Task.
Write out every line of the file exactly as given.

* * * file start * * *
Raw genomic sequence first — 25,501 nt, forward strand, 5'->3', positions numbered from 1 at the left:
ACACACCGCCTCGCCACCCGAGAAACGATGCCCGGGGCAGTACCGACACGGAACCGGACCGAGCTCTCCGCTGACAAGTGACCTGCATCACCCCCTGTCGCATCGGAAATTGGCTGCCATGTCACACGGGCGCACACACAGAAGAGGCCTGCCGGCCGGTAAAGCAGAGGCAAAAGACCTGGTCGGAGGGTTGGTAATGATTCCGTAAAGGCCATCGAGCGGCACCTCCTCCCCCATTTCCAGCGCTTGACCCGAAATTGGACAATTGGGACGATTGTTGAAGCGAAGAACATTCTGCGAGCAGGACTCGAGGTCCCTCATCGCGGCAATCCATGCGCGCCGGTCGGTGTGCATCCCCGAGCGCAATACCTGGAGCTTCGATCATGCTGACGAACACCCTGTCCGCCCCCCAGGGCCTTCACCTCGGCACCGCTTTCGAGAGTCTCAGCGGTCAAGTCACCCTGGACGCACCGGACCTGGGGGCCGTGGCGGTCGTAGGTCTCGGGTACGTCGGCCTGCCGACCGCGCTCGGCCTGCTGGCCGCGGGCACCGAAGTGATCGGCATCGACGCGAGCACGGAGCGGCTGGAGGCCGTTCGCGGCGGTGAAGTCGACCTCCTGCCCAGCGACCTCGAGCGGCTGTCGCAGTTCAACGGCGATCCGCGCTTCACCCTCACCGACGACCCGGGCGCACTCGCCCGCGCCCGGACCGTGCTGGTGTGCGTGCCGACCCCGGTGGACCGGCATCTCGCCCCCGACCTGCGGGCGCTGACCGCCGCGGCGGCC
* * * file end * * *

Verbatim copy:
Raw genomic sequence first — 25,501 nt, forward strand, 5'->3', positions numbered from 1 at the left:
ACACACCGCCTCGCCACCCGAGAAACGATGCCCGGGGCAGTACCGACACGGAACCGGACCGAGCTCTCCGCTGACAAGTGACCTGCATCACCCCCTGTCGCATCGGAAATTGGCTGCCATGTCACACGGGCGCACACACAGAAGAGGCCTGCCGGCCGGTAAAGCAGAGGCAAAAGACCTGGTCGGAGGGTTGGTAATGATTCCGTAAAGGCCATCGAGCGGCACCTCCTCCCCCATTTCCAGCGCTTGACCCGAAATTGGACAATTGGGACGATTGTTGAAGCGAAGAACATTCTGCGAGCAGGACTCGAGGTCCCTCATCGCGGCAATCCATGCGCGCCGGTCGGTGTGCATCCCCGAGCGCAATACCTGGAGCTTCGATCATGCTGACGAACACCCTGTCCGCCCCCCAGGGCCTTCACCTCGGCACCGCTTTCGAGAGTCTCAGCGGTCAAGTCACCCTGGACGCACCGGACCTGGGGGCCGTGGCGGTCGTAGGTCTCGGGTACGTCGGCCTGCCGACCGCGCTCGGCCTGCTGGCCGCGGGCACCGAAGTGATCGGCATCGACGCGAGCACGGAGCGGCTGGAGGCCGTTCGCGGCGGTGAAGTCGACCTCCTGCCCAGCGACCTCGAGCGGCTGTCGCAGTTCAACGGCGATCCGCGCTTCACCCTCACCGACGACCCGGGCGCACTCGCCCGCGCCCGGACCGTGCTGGTGTGCGTGCCGACCCCGGTGGACCGGCATCTCGCCCCCGACCTGCGGGCGCTGACCGCCGCGGCGGCC